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Model M-e Modular 67-Key POS, MANPOS & MCANPOS Keyboards

Applies to IBM or Toshiba Modular 67-Key POS Keyboard, Modular 67-Key POS LCD Keyboard, Modular ANPOS Keyboard (ANPOS II) and Modular CANPOS Keyboard (CANPOS II)

Contents

Background

Various Modular POS Keyboards<a class='source-link' href='/wiki?id=modelmemodular#Sources'><sup>[ASK]</sup></a>
Various Modular POS Keyboards[ASK]

The IBM/Toshiba Modular series of POS (MPOS) input devices are a modern follow-up to the Retail series of POS (RPOS) input devices of the 1990s. Originally introduced in 2008[1], the MPOS series fields analogues for almost all of IBM's previous offerings whilst retaining the same IBM buckling rubber sleeve key-switch design and core layouts along with enhancing their features and in many cases adding more available buttons around said core design. MPOS input devices are provisionally known in the enthusiast space as members of the Model M extended family ("Model M-e") due to their clear and pronounced lineage to the Models M7, M7-1, M8, M9 and M11 that make up the RPOS series.

MPOS was introduced relatively late into IBM's retail business timeline. In 2012, IBM Retail Store Solutions was sold to Toshiba TEC[2] to become Toshiba Global Commerce Solutions (TGCS), which continues producing MPOS to this day. Their future is unclear as touchscreens become more and more present, but for now, Toshiba TEC alongside Unicomp with buckling spring Model Ms continues to produce the remnants of the once-colossal Model M family.

Specifications

Modular 67-Key POS Keyboard

Marketing names
IBM Modular 67-Key Keyboard, Toshiba Modular 67-Key Keyboard
Designation
M-e (not official)
Keycaps
Lasered (pearl white) or pad-printed (grey) ABS (printed) and transparent ABS (relegendable)
Case dimensions
32.5cm x 16.7cm x 2.4cm[3] (12.8" x 6.57" x 0.94")
Case material
PC+ABS-FR(40)
Case colour(s)
Pearl white, iron gray or storm gray
Layout
67 total keys; 66 programmable, 1 fixed (Ctrl)
Connectivity
USB via 6x2 IDC
Production
2008[1] to present

Modular 67-Key POS LCD Keyboard

Marketing names
IBM Modular 67-Key Keyboard with LCD Display, Toshiba Modular 67-Key POS LCD Keyboard, Toshiba Modular 67-Key Keyboard with 2x20 LCD, Toshiba Modular 67 Key Keyboard w/ LCD
Designation
M-e (not official)
Keycaps
Lasered (pearl white) or pad-printed (grey) ABS (printed) and transparent ABS (relegendable)
Case dimensions
43.5cm x 16.7cm x 2.4cm[3] (17.13" x 6.57" x 0.94")
Case material
PC+ABS-FR(40)
Case colour(s)
Pearl white, iron gray or storm gray
Layout
67 total keys; 66 programmable, 1 fixed (Ctrl)
Connectivity
USB via 6x2 IDC
Production
2011[4] to present

Modular ANPOS Keyboard (MANPOS)

Marketing names
IBM PS/2 ANPOS II Keyboard, IBM Modular PS/2 ANPOS II Keyboard, Toshiba Modular ANPOS Keyboard
Designation
M-e (not official)
Keycaps
Lasered (pearl white) or pad-printed (grey) ABS (printed) and transparent ABS (relegendable)
Case dimensions
Without pointing module: 43.7cm x 16.7cm x 2.4cm[3] (17.2" x 6.58" x 0.94")
With pointing module: 43.7cm x 20cm x 2.4cm[3] (17.2" x 7.87" x 0.94")
Case material
PC+ABS-FR(40)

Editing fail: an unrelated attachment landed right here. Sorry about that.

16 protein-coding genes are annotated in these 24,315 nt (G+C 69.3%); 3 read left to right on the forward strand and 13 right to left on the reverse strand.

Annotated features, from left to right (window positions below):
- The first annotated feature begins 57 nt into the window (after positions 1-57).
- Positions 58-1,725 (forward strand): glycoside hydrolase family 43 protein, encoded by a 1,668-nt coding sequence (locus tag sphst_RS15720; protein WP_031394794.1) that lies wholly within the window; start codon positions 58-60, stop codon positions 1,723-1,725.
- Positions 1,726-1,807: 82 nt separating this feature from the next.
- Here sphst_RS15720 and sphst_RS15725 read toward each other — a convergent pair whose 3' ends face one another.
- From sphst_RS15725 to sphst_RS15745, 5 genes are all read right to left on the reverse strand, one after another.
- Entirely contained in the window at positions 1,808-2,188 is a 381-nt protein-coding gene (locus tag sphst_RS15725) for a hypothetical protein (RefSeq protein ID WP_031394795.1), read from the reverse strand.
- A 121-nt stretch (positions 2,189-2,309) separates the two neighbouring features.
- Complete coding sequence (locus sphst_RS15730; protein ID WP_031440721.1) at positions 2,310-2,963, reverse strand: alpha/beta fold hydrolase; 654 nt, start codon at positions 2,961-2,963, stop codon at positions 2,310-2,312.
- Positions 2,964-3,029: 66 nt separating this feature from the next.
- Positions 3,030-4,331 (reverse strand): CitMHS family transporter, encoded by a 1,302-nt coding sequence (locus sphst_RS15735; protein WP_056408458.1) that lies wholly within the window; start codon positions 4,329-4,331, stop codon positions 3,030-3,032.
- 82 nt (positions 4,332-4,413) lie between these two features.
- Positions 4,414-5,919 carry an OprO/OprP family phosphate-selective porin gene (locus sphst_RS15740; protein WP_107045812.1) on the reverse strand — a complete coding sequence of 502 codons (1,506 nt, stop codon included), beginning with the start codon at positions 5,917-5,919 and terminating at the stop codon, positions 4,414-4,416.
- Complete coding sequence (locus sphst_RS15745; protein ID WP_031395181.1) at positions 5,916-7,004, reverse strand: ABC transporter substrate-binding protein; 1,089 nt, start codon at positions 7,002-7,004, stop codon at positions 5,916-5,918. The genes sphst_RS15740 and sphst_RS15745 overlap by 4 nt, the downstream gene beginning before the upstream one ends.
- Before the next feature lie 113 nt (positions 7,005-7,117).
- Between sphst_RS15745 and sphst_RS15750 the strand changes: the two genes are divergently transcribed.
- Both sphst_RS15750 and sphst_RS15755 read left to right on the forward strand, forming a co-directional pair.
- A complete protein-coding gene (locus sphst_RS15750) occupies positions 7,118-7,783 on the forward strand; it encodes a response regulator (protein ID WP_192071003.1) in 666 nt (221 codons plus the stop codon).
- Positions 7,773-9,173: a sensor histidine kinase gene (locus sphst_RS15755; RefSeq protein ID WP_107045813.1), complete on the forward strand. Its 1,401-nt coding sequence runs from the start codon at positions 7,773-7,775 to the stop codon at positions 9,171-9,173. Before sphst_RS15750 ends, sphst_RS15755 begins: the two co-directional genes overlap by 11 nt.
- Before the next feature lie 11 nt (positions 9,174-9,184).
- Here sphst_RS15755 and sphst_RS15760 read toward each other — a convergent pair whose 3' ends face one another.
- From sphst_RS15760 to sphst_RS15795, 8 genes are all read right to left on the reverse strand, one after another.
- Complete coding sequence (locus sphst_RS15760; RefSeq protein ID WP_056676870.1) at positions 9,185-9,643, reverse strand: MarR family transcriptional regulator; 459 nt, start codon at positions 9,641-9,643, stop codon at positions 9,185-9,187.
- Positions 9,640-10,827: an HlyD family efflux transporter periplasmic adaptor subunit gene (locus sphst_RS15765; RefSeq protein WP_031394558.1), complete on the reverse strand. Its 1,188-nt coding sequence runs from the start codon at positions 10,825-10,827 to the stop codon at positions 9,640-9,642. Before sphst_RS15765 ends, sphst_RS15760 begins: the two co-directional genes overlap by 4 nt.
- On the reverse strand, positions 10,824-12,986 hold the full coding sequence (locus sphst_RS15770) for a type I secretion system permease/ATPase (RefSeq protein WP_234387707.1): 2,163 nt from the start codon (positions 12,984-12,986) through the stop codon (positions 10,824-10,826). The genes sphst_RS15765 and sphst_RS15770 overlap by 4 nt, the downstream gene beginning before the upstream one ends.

Case colour(s)
Pearl white, iron gray or storm gray
Layout
116 (US English) or 117 (rest of world) key full-size (58 programmable keys)
Connectivity
PS/2 (excludes P/N 3AA0xxxxxxx) or USB via 6x2 IDC
Production
2008[1] to present
Predecessor
IBM Model M9 RANPOS Keyboard, IBM PS/2 ANPOS Keyboard with Integrated Pointing Device

Modular CANPOS Keyboard (MCANPOS)

Marketing names
IBM CANPOS II Keyboard, IBM Modular CANPOS II Keyboard, Toshiba Modular CANPOS Keyboard
Designation
M-e (not official)
Keycaps
Pad-printed ABS (printed) and transparent ABS (relegendable)
Case dimensions
Without pointing module: 34cm x 21.5cm x 2.4cm[3] (13.39" x 8.47" x 0.94")
With pointing module: 34cm x 24.8m x 2.4cm[3] (13.39" x 9.76" x 0.94")
Case material
PC+ABS-FR(40)
Case colour(s)
Iron gray or storm gray
Layout
133 (US English) or 134 (rest of world) key compacted full-size (32 programmable keys)
Connectivity
PS/2 (excludes P/N 3AA0xxxxxxx) or USB via 6x2 IDC
Production
2008[1] to present
Predecessor
IBM CANPOS Keyboard

History

MPOS in general is an upgrade of IBM's Retail series of POS (RPOS) keyboards. The RPOS series was announced on 1st June 1993 for the IBM 4694 POS Terminal model 001 and it consisted of five keyboard designs[5], initially manufactured by Lexmark then later Maxi Switch, XAC and XSZ:

These five keyboards in turn replaced IBM's 4683/4684 era keyboards that were manufactured by IBM itself, Key Tronic and SMK. All five keyboards used RS-485 serial for general communication and PS/2 for scancodes, the former fact meaning they are not natively programmable with a regular PC. By September 2001, IBM introduced the first new enhancement to the RPOS series, the IBM PS/2 ANPOS Keyboard with Integrated Pointing Device (alternatively known as IBM PS/2 ANPOS Keyboard with Integrated Mouse)[6] added an integrated TrackPoint-style pointing stick and two mouse buttons to the original Model M9 ANPOS Keyboard design. This began the Model M extended family (M-e) that MPOS belongs to. Furthermore, by April 2002, IBM released the Compact Alphanumeric POS (CANPOS) Keyboard[7] which represented an even more radical modification to the previous ANPOS Keyboard design by compacting a full-size keyboard and 32 programmable buttons into a form-factor with a similar width to a tenkeyless keyboard.